Data from the TESS mission are available from the data archive at MAST. This tutorial demonstrates how the Lightkurve Python package can be used to read in these data and create your own TESS light curves with different aperture masks.
Below is a quick tutorial on how to get started using Lightkurve and TESS data. We'll use the nearby, bright target Pi Mensae (ID 261136679), around which the mission team recently discovered a short period planet candidate on a 6.27 day orbit. See the pre-print paper by Huang et al (2018) for more details.
import lightkurve as lk
search_result = lk.search_targetpixelfile('Pi Mensae', mission='TESS', sector=1)
tpf = search_result.download(quality_bitmask='default')
TessTargetPixelFile's have many helpful methods and attributes. For example, you can access basic meta data on the target easily:
tpf.targetid # TESS Input Catalog (TIC) Identifier
tpf.sector # TESS Observation Sector
tpf.camera # TESS Camera Number
tpf.ccd # TESS CCD Number
We might want to plot the data, we can do this with the
plot() method. You can add the keyword
aperture_mask to plot an aperture on top of the image. In this case we've used the
pipeline_mask which is stored in the original .fits file, but you can use any aperture you like.
%matplotlib inline tpf.plot(aperture_mask=tpf.pipeline_mask);
If you want to access the original fits file that generated the data you can use the
hdu attribute of the tpf. This will return an
astropy.io.fits object, for example
You can access each extension and the data inside it in the same way you'd use astropy.io.fits. If you want to access data held in the TPF, such as the time of the observations, you can do that easily by using
This returns the time in units of days counted since Julian Day 2457000.
You can access the corresponding flux values using
Flux is a
numpy.ndarray with a shape of (TIME x PIXELS x PIXELS). If you want to access just the first frame you can use
These values are in units electrons per second.
We can use the to_lightcurve() method to turn this TPF into a light curve using Simple Aperture Photometry. This will put an aperture on the target, and sum up the flux in all the pixels inside the aperture.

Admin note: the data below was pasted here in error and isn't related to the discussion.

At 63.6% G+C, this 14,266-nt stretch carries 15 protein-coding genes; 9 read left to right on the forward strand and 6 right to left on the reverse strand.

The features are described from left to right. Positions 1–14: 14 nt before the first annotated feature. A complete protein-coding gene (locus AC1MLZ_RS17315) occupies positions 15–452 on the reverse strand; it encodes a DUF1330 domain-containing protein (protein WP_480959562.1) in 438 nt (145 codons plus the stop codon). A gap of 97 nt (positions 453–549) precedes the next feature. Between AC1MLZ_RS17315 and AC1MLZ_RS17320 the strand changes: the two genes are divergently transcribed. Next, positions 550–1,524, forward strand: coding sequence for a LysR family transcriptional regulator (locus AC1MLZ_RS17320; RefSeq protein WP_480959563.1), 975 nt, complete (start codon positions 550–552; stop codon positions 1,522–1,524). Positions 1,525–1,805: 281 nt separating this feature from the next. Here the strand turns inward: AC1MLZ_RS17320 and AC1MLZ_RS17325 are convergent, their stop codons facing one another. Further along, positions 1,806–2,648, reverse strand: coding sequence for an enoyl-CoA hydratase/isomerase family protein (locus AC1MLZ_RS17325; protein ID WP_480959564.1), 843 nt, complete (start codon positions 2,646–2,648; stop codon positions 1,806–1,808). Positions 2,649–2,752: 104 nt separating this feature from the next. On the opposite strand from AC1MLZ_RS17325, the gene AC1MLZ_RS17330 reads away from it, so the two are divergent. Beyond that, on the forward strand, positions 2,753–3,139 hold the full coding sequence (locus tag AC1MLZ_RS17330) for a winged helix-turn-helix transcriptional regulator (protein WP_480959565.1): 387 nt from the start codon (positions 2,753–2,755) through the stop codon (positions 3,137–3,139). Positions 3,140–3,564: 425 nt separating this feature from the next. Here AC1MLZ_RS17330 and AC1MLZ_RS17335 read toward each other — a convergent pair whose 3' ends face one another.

The default for
to_lightcurve() is to use the mask generated by the TESS pipeline.
lc = tpf.to_lightcurve()
Now we can use the plot function to take a look at the data.
This looks pretty good, but maybe we can improve things by creating a new aperture.
aperture_mask = tpf.create_threshold_mask(threshold=10) # Plot that aperture tpf.plot(aperture_mask=aperture_mask);
lc = tpf.to_lightcurve(aperture_mask=aperture_mask)
# Number of cadences in the full light curve print(lc.time.shape)
flat_lc = lc.flatten(window_length=1001) flat_lc.errorbar();
The light curve looks much flatter. Unfortunately there is a portion of the light curve that is very noisy, due to a jitter in the TESS spacecraft. We can remove this simply by masking the light curve. First we'll select the times that had the jitter.
# Flag the times that are good quality mask = (flat_lc.time.value < 1346) | (flat_lc.time.value > 1350)
Then we can just clip those times out.
masked_lc = flat_lc[mask] masked_lc.errorbar();
We can use Lightkurve to plot these two light curves over each other to see the difference.
# First define the `matplotlib.pyplot.axes` ax = flat_lc.errorbar() # Pass that axis to the next plot masked_lc.errorbar(ax=ax, label='masked');
This looks much better. Now we might want to clip out some outliers from the light curve. We can do that with a simple lightkurve function remove_outliers().
clipped_lc = masked_lc.remove_outliers(sigma=6) clipped_lc.errorbar();
ax = clipped_lc.scatter(s=0.1) clipped_lc.errorbar(ax=ax, alpha=0.2); # alpha determines the transparency
Finally let's use
lightkurve to fold the data at the exoplanet orbital period and see if we can see the transit.
folded_lc = clipped_lc.fold(period=6.27, epoch_time=1325.504) folded_lc.errorbar();
It looks like there's something there, but it's hard to see. Let's bin the light curve to reduce the number of points, but also reduce the uncertainty of those points.
import astropy.units as u binned_lc = folded_lc.bin(time_bin_size=5*u.minute) binned_lc.errorbar();
And now we can see the transit of Pi Men c!
Note that you can actually do all these steps in just a few lines:
lc = tpf.to_lightcurve(aperture_mask=aperture_mask).flatten(window_length=1001) lc = lc[(lc.time.value < 1346) | (lc.time.value > 1350)] lc.remove_outliers(sigma=6).fold(period=6.27, epoch_time=1325.504).bin(time_bin_size=5*u.minute).errorbar();
In the above tutorial we used our own aperture instead of the pipeline aperture. Let's compare the results from using these two different apertures.
# Use the default lc = tpf.to_lightcurve(aperture_mask=tpf.pipeline_mask).flatten(window_length=1001) lc = lc[(lc.time.value < 1346) | (lc.time.value > 1350)].remove_outliers(6).fold(period=6.27, epoch_time=1325.504).bin(5*u.minute) # Use a custom aperture custom_lc = tpf.to_lightcurve(aperture_mask=aperture_mask).flatten(window_length=1001) custom_lc = custom_lc[(custom_lc.time.value < 1346) | (custom_lc.time.value > 1350)].remove_outliers(6).fold(period=6.27, epoch_time=1325.504).bin(5*u.minute)
ax = lc.errorbar(label='Default aperture') custom_lc.errorbar(ax=ax, label='Custom aperture');
The importance of using different aperture masks is clearly visible in the figure above. Note however that the data archive at MAST also contains lightcurve products which have more advanced systematics removal methods applied. We will explore those in a future tutorial!